With much of the United States outraged over the National Security Agency’s collection of citizens’ cellphone information, it may come as some relief that a federal judge in Portland, Ore., has denied the U.S. Drug Enforcement Administration (DEA) the right to access the state’s prescription drug monitoring program without a warrant.
Prescription drug monitoring programs are tasked with collecting, monitoring, and analyzing “electronically transmitted prescribing and dispensing data submitted by pharmacies and dispensing practitioners,” according to the Alliance of States with Prescription Monitoring Programs. In doing this, many of them are able to see if drugs are being abused or sold, and formulate methods for prevention, while maintaining anonymity.
But the DEA sought to use these records for their drug investigations, citing their right to see the information through a federal law known as an administrative subpoena, which doesn’t require the government to show probable cause or a judge’s involvement. Specifically, they issued the subpoena to obtain prescription records of a patient, which was then followed by another one six days later asking for a summary of drugs prescribed by two doctors.
They were met with a lawsuit from four patients and a physician, as well as the American Civil Liberties Union (ACLU). U.S. District Judge Ancer Haggerty ruled in their favor, writing in a 16-page opinion: “Although there is not an absolute right to privacy in prescription information, as patients must expect that physicians, pharmacists, and other medical personnel can and must access their records, it is more than reasonable for patients to believe that law enforcement agencies will not have unfettered access to their records. …The prescription information maintained by (Oregon) is intensely private as it connects a person’s identity information with the prescription drugs they use,” according to The Associated Press.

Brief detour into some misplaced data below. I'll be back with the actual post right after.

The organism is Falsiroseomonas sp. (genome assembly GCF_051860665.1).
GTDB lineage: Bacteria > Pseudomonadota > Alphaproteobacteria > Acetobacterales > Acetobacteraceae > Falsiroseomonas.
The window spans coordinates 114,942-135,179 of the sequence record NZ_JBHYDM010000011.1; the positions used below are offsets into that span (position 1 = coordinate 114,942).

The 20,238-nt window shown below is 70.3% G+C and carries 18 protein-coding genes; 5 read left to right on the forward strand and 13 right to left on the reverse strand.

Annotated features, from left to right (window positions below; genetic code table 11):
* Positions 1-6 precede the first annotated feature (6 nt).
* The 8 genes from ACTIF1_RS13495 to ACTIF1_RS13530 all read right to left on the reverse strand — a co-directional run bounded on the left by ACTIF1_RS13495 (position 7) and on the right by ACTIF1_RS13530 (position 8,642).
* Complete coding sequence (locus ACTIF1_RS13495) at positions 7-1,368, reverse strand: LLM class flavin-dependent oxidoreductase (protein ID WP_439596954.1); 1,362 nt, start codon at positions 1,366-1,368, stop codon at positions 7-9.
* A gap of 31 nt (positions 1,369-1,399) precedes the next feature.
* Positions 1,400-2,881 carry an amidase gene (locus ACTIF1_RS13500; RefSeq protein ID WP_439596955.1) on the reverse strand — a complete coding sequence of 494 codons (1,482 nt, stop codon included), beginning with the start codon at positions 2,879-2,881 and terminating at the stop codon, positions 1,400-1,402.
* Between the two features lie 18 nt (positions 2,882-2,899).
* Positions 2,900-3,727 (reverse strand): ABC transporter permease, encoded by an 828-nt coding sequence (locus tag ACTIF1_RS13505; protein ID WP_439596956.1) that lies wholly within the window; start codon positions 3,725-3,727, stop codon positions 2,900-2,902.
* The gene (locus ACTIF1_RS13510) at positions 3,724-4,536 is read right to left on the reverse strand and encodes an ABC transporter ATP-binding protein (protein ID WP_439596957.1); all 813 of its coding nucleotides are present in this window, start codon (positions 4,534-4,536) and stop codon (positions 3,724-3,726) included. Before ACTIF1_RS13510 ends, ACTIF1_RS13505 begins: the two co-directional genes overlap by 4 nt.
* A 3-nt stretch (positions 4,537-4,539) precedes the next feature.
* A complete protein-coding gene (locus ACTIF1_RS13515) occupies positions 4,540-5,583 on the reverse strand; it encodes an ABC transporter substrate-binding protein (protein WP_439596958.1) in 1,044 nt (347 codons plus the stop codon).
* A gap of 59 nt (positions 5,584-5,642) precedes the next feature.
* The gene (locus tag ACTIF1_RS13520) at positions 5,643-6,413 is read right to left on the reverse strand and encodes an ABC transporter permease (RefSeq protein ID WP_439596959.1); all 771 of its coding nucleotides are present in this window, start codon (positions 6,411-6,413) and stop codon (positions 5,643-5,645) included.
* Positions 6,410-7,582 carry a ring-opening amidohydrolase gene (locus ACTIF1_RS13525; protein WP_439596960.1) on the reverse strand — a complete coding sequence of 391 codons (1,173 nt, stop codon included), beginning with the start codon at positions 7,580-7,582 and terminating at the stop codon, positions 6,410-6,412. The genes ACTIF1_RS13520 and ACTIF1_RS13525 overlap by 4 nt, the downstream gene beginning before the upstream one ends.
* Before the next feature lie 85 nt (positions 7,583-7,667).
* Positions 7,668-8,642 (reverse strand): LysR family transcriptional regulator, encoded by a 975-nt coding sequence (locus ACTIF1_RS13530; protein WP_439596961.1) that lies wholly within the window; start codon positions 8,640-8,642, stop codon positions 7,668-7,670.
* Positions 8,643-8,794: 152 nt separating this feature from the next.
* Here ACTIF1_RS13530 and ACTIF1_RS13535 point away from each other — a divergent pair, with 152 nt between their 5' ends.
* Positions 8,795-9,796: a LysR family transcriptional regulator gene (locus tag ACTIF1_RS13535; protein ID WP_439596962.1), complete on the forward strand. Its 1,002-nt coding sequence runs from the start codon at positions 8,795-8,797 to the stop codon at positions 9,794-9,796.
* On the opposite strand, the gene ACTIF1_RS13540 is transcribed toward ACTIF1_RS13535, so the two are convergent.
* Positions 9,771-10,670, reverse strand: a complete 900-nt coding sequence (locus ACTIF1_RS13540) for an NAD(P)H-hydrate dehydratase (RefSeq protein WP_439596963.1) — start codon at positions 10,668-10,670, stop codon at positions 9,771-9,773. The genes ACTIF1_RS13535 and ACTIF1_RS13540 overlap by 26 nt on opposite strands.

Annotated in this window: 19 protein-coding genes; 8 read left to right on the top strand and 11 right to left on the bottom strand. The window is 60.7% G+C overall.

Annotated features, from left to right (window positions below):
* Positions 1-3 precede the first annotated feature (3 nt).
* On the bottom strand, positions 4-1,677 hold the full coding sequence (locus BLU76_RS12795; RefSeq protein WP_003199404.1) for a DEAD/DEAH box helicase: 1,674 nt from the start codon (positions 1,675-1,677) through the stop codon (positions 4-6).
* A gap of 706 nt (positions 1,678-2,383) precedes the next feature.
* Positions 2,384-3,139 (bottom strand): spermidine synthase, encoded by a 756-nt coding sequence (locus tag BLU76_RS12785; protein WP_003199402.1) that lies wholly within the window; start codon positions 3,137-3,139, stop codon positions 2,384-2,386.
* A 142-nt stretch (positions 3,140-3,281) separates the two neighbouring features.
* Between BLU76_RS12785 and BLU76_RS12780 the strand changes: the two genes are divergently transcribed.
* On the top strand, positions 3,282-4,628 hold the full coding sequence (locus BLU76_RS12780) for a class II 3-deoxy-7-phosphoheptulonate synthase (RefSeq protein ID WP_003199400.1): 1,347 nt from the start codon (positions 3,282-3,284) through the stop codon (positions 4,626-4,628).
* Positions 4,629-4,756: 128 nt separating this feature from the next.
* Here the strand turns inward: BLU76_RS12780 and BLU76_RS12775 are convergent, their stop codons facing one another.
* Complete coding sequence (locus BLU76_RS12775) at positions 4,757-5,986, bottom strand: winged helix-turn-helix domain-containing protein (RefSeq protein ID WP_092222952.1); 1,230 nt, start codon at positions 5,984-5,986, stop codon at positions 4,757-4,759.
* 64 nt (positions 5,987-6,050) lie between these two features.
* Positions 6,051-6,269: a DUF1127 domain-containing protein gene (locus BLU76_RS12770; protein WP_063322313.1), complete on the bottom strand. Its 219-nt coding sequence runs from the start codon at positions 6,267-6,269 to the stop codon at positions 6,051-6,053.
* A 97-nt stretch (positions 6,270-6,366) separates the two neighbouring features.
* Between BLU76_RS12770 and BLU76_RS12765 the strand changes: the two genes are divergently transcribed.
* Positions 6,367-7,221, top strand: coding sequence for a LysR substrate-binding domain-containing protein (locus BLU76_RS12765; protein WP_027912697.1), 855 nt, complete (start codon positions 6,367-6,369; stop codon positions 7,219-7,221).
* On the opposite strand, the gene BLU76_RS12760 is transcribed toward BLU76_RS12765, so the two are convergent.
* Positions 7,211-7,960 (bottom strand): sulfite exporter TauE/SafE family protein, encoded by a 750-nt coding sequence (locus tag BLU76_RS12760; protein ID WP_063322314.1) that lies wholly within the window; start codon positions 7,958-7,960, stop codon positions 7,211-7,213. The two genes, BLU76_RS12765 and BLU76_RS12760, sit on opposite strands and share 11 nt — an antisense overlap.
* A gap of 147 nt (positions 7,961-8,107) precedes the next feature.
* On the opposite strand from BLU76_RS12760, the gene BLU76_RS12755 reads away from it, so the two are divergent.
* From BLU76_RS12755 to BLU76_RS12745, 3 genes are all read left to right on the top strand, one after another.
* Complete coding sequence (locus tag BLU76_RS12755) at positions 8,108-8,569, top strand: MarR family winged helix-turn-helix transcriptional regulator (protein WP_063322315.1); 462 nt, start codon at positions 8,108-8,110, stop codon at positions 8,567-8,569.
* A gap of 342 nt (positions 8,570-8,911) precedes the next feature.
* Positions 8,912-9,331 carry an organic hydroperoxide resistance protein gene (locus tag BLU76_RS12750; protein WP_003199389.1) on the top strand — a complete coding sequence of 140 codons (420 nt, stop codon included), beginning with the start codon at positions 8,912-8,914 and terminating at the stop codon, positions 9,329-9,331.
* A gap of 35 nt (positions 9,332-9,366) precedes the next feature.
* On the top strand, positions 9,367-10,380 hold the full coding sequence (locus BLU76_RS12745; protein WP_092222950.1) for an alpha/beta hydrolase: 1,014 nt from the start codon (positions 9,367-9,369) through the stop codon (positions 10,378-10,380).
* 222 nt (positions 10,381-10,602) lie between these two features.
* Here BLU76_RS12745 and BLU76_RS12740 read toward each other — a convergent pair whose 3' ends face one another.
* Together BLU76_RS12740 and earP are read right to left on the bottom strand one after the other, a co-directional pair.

Prescription drug overdoses are one of the most pressing drug problems in the U.S. today. About 100 people die from overdoses every day, with rates more than tripling since 1990. The most common cause being opioid painkillers like OxyContin and Vicodin, according to the Centers for Disease Control and Prevention (CDC). So, although the DEA made an effort to put a stop to this, Haggerty clearly saw that gaining access to these records was overstepping their boundaries — the DEA has no involvement with the administration of any of these programs. “The court rightly rejected the government’s extreme argument that patients give up their privacy rights by receiving medical treatment from doctors and pharmacists,” ACLU attorney Nathan Freed Wessler said in a statement, according to the AP.
Drug monitoring programs are already tasked with seeing who is prescribed a drug and how often, as well as who is prescribing the drug and whether it’s necessary. An October report from the Trust for America’s Health, however, found that while 49 states have these programs, problems with funding, use, and capability vary so much that their effectiveness is questionable — only 16 states require medical providers to use them, for example. Perhaps, boosting efficiency is one part of the solution to curbing prescription drug abuse.